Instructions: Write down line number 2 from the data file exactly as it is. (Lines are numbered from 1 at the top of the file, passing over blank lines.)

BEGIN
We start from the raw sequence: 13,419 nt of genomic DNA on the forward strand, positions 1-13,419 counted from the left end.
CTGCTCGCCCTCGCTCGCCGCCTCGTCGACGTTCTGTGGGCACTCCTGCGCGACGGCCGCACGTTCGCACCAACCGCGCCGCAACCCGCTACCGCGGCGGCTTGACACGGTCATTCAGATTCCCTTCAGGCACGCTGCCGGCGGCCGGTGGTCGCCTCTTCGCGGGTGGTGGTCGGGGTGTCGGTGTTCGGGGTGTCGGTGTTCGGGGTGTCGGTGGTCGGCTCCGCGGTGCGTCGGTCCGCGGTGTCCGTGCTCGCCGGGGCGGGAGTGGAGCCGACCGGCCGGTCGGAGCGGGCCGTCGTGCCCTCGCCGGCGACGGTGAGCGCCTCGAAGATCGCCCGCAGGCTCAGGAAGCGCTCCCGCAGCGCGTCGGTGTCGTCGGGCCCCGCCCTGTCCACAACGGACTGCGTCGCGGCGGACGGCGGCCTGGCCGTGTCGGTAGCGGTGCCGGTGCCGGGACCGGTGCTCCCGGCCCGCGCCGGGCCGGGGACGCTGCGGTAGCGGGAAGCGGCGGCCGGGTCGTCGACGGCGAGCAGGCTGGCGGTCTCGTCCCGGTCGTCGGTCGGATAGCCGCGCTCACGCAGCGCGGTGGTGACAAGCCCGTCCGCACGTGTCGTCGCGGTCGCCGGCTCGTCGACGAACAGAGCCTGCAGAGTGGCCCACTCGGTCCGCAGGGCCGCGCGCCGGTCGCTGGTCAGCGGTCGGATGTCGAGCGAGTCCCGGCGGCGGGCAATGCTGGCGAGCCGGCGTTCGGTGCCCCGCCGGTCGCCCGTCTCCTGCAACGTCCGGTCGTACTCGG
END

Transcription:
CTGCTCGCCCTCGCTCGCCGCCTCGTCGACGTTCTGTGGGCACTCCTGCGCGACGGCCGCACGTTCGCACCAACCGCGCCGCAACCCGCTACCGCGGCGGCTTGACACGGTCATTCAGATTCCCTTCAGGCACGCTGCCGGCGGCCGGTGGTCGCCTCTTCGCGGGTGGTGGTCGGGGTGTCGGTGTTCGGGGTGTCGGTGTTCGGGGTGTCGGTGGTCGGCTCCGCGGTGCGTCGGTCCGCGGTGTCCGTGCTCGCCGGGGCGGGAGTGGAGCCGACCGGCCGGTCGGAGCGGGCCGTCGTGCCCTCGCCGGCGACGGTGAGCGCCTCGAAGATCGCCCGCAGGCTCAGGAAGCGCTCCCGCAGCGCGTCGGTGTCGTCGGGCCCCGCCCTGTCCACAACGGACTGCGTCGCGGCGGACGGCGGCCTGGCCGTGTCGGTAGCGGTGCCGGTGCCGGGACCGGTGCTCCCGGCCCGCGCCGGGCCGGGGACGCTGCGGTAGCGGGAAGCGGCGGCCGGGTCGTCGACGGCGAGCAGGCTGGCGGTCTCGTCCCGGTCGTCGGTCGGATAGCCGCGCTCACGCAGCGCGGTGGTGACAAGCCCGTCCGCACGTGTCGTCGCGGTCGCCGGCTCGTCGACGAACAGAGCCTGCAGAGTGGCCCACTCGGTCCGCAGGGCCGCGCGCCGGTCGCTGGTCAGCGGTCGGATGTCGAGCGAGTCCCGGCGGCGGGCAATGCTGGCGAGCCGGCGTTCGGTGCCCCGCCGGTCGCCCGTCTCCTGCAACGTCCGGTCGTACTCGG